So to sum up … on average the NRA grows at about 4x the rate of EGS and all of the pro-2nd amendment groups grow faster than EGS (no other anti-gun group I found can even compare). And not only that, but the only thing that really seems to affect Bloomberg’s group is his promotion of it, as even major events have little affect. The major events played upon by the anti-2nd amendment groups in this period included (and if you check the dates you’ll no real impact):

4/2/14 — Fort Hood Shooting
4/13/14 — KS Synagogue Shooting
4/16/14 — Blooomberg Announced “Everytown to Prevent Gun Violence” (EGS)
4/26/14 — Opening of NRA annual meeting and Bloomberg Mom’s protest
5/20/14 — Chipotle victory for Bloomberg Mom’s (reaction to Texas open carry event)
5/24/14 — Santa Barbara Shooting

None of those had a significant effect. The biggest effect was when Bloomberg changed the group from Demand Action to Every Town, with the “adds” plummeting and one day even having a negative growth (more left than added).

Some notes on my collection:

I collected at varying intervals, but I used all automated time calculations and formulas so everything evens out in the end. I did change time zones a couple of times during the study, but this equally affected all parties and evens out in the end because I began and ended my collection in Denver (MST).  If I’d planned ahead I would have been more consistent, but I did this just to satisfy my own curiosity and didn’t consider sharing it until near the end. My collection consisted of:

1. Using MS Excel to create dates for each entry (Excel dates are based on hours).
2. Immediately cutting and pasting “like” numbers from FB pages.
3. Using MS Excel formulas to generate all data based on the Excel date.

I will be glad to send the .csv file of my collection anyone interested via email. Just let me know.

Two Colorado Jack Asses get shown the door — it’s a good day for the 2nd amendment!

If nothing changes, it appears that Colorado State Senators Morse (Senate President) and Giron have both been successfully recalled for their anti-gun vote. I couldn’t be happier, but why am I inspired to blog again for the first time in nearly a year? Because Morse (at least) has taken his Jack-Assery to a whole new level. Just take a look at his statement about losing (admittedly by a small percentage):

“It has been an honor to represent the 11th Senate District,” said Morse, who is the first Colorado lawmaker to be recalled and thrown out of office. “It’s been hugely rewarding.”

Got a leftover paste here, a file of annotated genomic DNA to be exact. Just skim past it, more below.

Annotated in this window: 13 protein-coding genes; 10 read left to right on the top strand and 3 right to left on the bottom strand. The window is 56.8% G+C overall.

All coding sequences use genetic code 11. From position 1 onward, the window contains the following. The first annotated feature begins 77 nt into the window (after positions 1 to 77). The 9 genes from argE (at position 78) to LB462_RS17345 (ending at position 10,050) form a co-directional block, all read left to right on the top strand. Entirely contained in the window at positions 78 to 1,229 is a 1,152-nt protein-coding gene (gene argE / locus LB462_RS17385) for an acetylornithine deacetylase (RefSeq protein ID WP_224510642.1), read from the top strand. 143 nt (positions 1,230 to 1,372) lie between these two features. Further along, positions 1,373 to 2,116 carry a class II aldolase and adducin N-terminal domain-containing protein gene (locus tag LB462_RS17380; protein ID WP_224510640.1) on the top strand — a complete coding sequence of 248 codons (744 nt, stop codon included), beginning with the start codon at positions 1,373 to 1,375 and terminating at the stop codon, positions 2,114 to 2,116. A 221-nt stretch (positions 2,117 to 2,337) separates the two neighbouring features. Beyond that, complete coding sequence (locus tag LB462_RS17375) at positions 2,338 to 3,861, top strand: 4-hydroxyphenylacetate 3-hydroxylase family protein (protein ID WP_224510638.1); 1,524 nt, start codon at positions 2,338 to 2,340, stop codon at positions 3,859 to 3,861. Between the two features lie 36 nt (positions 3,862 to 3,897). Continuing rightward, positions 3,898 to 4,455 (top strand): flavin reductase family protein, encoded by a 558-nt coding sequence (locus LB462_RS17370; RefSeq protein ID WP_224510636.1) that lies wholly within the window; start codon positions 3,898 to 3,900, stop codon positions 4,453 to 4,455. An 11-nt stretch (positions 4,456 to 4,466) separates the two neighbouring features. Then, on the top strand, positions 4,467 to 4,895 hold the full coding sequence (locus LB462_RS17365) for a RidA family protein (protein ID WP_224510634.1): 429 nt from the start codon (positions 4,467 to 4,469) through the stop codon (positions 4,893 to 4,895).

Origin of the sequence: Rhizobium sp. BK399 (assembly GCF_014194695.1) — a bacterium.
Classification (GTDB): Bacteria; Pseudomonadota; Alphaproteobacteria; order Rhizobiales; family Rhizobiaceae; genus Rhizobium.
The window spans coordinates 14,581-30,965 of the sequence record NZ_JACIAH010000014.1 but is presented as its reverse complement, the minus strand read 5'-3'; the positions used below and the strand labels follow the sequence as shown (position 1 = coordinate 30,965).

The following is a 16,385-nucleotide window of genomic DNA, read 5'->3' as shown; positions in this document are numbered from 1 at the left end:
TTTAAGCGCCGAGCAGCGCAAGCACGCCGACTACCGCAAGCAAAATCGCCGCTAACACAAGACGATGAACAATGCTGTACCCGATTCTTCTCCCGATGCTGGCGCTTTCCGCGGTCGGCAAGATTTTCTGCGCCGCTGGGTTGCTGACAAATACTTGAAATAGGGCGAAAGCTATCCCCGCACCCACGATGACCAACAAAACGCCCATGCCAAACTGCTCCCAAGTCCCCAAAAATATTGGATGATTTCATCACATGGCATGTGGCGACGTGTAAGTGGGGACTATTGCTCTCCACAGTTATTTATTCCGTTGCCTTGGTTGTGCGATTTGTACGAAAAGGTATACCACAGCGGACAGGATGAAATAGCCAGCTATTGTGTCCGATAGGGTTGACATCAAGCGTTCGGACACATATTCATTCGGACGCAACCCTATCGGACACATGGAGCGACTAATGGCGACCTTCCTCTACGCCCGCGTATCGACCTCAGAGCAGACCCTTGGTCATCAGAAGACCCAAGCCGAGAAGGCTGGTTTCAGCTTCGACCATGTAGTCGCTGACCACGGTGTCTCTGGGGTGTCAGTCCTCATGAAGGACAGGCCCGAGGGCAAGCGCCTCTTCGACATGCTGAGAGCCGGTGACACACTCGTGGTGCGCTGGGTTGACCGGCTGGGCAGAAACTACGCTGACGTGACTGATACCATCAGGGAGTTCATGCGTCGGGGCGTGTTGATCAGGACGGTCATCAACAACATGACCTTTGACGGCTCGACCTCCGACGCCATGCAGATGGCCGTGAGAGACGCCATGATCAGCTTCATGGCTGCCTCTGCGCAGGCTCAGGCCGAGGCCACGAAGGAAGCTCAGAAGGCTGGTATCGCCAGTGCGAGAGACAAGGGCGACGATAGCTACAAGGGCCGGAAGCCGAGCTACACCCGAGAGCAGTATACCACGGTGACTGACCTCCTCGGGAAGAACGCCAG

Except … if you’d represented the 11th Senate District, rather than a diminutive but rich New York mayor and a very successful but inexperienced Chicago politician, you’d still be the representative of the 11th Senate District. You were recalled because you did NOT represent your constituents.

He added: “The highest rank in a democracy is citizen, not Senate President, so soon along with many of you, I will hold that rank and there’s nothing citizens can’t accomplish when they put their minds to accomplishing it.”

This is true, we CAN do anything. Including launching a successful grass roots effort to oust a State Senator who has quit representing his constituents even though that Senator has all the power of a Presidential political machine and the money of a billionaire solidly behind him.

“I think there are an awful lot of Republicans who do think this recall is ridiculous and will vote against it,” said Morse of a recall election that is a litmus test of sorts in the national debate over gun-control legislation.

This is absolutely true, and I’m sure it happened quite a bit. Of course, there were also an awful lot of Democrats who appreciate the 2nd amendment and thought his backstabbing us was also ridiculous. And did something about it.

What amazes me is the arrogance of these people. Perhaps they forget that we elect them to represent us, not rule us. It reminds me of when President Obama said that he would “Rather be a really good one-term president than a mediocre two-term president.” What is it he wanted to do (besides gun control) that the American people would vote him down for? Does he really despise the American people so much that he thinks he has to do things so offensive he won’t get voted back in in order to be a “really great President?” Which means the American people are idiots who just can’t understand what is good for them but he can?

Atually … that’s exactly what Democrats think, and more than a few Republicans. But … a good President or Senator or Representative is, by definition, ALWAYS voted back in. If you do what the majority of people want you to get get elected and reelected. Duh.